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USDTL Research

Hair analysis versus conventional methods of drug testing

Hair analysis versus conventional methods of drug testing in substance abusers seeking organ transplantation
Am J Transplant 2010
D.L. Haller, M.C. Acosta, D. Lewis, D.R. Miles, T. Schiano, P.A. Shapiro, J. Gomez, S. Sabag-Cohen and H. Newville
St. Luke’s-Roosevelt Hospital Center, New York, NY
Columbia University College of Physicians and Surgeons, New York, NY
National Development and Research Institutes, Inc., New York, NY
United States Drug Testing Laboratories, Des Plaines, IL
North Carolina State Center for Health Statistics, Raleigh, NC
The Mount Sinai School of Medicine, New York, NY
Ferkauf Graduate School of Psychology, Yeshiva University, New York, NY

DOI: 10.1111/j.1600-6143.2010.03090.x

As substance abusers need to demonstrate abstinence prior to transplant, valid/reliable drug tests are needed.  Patients may deny use, fearing surgery will be delayed.  Breath, blood and urine tests have brief detection windows that allow patients to evade detection.  Routine laboratory tests do not include all substances of abuse.  Hair analysis overcomes these barriers, increasing the likelihood that active users will be identified.  This study compared results for alcohol, opioids and cocaine based on 445 self-report, breath, urine and hair samples from 42 patients who had been denied a transplant due to recent substance abuse.  Compared to hair toxicology, sensitivity for conventional drug tests was moderate for cocaine and opioids, but poor for alcohol.  Of positive hair tests, only half were corroborated through other tests.  In contrast, specificity was high across tests and substances, with positive findings from conventional tests confirmed through hair toxicology.  Based on a 90-day detection window for hair analysis, two negative tests suggest 6 months of continuous abstinence.  Hair testing should be considered as an alternative approach for monitoring substance use in the transplant population, either as a routine procedure or when the veracity of findings from conventional tests is in doubt.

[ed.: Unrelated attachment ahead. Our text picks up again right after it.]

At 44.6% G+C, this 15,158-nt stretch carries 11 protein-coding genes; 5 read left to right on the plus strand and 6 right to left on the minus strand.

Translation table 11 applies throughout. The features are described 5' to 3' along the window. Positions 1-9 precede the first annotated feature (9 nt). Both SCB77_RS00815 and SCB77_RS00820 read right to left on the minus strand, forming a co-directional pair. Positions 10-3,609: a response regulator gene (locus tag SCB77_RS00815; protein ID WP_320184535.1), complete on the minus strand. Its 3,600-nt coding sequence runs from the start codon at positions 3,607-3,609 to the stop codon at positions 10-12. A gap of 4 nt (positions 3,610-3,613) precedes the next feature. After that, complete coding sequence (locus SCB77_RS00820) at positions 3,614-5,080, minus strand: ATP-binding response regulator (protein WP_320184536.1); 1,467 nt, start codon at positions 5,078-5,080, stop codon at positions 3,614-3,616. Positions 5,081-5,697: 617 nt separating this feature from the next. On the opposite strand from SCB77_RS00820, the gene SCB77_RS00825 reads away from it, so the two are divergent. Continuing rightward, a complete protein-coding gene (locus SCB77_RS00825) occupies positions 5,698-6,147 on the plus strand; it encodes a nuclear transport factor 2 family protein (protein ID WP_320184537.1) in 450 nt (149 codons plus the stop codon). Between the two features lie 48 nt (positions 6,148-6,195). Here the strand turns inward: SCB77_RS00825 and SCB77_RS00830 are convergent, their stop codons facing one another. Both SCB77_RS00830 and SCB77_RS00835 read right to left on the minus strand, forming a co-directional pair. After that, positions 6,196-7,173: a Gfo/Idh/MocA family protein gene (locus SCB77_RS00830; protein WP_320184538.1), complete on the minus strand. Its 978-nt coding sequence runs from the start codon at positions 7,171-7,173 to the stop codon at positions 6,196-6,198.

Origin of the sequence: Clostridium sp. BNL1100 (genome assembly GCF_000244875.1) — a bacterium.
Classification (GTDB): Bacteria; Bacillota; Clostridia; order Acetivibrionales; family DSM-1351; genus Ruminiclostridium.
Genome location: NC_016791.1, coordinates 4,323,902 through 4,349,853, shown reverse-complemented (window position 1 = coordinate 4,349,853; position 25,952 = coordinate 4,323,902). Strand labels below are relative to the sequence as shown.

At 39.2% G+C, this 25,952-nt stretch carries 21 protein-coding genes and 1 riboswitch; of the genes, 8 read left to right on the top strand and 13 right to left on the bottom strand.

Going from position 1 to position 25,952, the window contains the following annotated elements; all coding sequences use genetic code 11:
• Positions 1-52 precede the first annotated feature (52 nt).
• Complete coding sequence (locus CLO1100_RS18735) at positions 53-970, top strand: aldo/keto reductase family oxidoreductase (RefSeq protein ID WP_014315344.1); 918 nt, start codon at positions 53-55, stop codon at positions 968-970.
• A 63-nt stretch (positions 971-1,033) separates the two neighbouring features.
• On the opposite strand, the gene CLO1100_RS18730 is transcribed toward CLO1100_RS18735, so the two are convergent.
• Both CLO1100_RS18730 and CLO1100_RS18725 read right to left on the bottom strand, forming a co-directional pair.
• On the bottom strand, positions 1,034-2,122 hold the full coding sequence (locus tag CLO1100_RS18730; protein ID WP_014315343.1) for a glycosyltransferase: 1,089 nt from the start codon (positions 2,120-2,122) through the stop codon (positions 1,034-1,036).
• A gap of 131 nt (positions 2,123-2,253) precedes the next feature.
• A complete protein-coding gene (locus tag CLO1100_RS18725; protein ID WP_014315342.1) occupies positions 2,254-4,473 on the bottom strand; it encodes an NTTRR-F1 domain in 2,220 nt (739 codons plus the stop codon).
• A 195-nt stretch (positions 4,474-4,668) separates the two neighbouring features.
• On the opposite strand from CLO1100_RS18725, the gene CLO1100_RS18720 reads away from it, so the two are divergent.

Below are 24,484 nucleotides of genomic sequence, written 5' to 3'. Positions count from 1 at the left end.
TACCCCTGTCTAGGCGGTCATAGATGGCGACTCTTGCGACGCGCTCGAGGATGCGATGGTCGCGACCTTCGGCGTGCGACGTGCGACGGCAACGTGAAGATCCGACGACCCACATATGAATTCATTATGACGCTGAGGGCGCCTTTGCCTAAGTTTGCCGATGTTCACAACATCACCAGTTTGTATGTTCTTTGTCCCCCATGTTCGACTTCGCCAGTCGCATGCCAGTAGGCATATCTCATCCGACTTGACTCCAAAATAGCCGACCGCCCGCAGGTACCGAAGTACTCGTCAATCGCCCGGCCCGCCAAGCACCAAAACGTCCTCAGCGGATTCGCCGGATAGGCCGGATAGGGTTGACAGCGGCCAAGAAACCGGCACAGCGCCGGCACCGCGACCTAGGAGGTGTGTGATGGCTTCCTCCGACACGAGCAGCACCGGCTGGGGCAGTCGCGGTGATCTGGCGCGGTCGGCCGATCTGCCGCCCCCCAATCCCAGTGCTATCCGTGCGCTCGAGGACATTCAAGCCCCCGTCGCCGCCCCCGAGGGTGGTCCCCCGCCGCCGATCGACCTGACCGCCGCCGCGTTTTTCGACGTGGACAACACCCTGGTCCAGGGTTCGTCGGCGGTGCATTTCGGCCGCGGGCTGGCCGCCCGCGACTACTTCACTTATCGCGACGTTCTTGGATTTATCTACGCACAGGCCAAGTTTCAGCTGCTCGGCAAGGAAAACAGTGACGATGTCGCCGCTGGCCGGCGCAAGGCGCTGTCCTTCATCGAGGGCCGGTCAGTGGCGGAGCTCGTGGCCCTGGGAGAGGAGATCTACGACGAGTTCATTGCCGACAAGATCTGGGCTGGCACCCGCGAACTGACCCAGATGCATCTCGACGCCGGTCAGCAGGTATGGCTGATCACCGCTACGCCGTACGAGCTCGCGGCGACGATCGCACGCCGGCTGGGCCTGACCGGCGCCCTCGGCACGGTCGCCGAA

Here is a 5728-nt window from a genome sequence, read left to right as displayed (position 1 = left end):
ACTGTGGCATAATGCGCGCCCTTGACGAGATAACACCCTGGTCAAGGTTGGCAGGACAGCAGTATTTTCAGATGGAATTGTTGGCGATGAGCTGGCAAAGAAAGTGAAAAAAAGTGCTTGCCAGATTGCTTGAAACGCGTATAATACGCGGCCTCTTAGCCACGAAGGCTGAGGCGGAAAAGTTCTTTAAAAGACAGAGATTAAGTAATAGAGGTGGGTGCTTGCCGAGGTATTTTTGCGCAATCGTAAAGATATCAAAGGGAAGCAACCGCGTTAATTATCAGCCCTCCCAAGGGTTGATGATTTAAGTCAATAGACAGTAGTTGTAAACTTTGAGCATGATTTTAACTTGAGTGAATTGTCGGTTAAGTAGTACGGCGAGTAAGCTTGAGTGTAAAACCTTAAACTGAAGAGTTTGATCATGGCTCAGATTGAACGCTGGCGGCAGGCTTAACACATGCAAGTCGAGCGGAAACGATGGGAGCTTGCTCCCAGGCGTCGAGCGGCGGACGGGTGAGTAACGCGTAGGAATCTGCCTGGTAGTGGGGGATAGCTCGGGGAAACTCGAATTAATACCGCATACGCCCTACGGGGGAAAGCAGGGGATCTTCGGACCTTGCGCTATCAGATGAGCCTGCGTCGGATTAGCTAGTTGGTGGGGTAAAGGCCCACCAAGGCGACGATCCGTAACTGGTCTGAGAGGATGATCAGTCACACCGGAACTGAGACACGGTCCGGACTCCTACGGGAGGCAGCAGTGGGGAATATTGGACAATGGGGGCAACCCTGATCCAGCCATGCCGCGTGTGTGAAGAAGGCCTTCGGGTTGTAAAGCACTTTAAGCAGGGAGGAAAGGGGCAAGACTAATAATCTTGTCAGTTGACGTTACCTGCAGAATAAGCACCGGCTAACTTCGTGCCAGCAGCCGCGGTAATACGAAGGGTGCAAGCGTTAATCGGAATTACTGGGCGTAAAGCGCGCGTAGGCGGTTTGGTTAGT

Published by: United States Drug Testing Laboratories on

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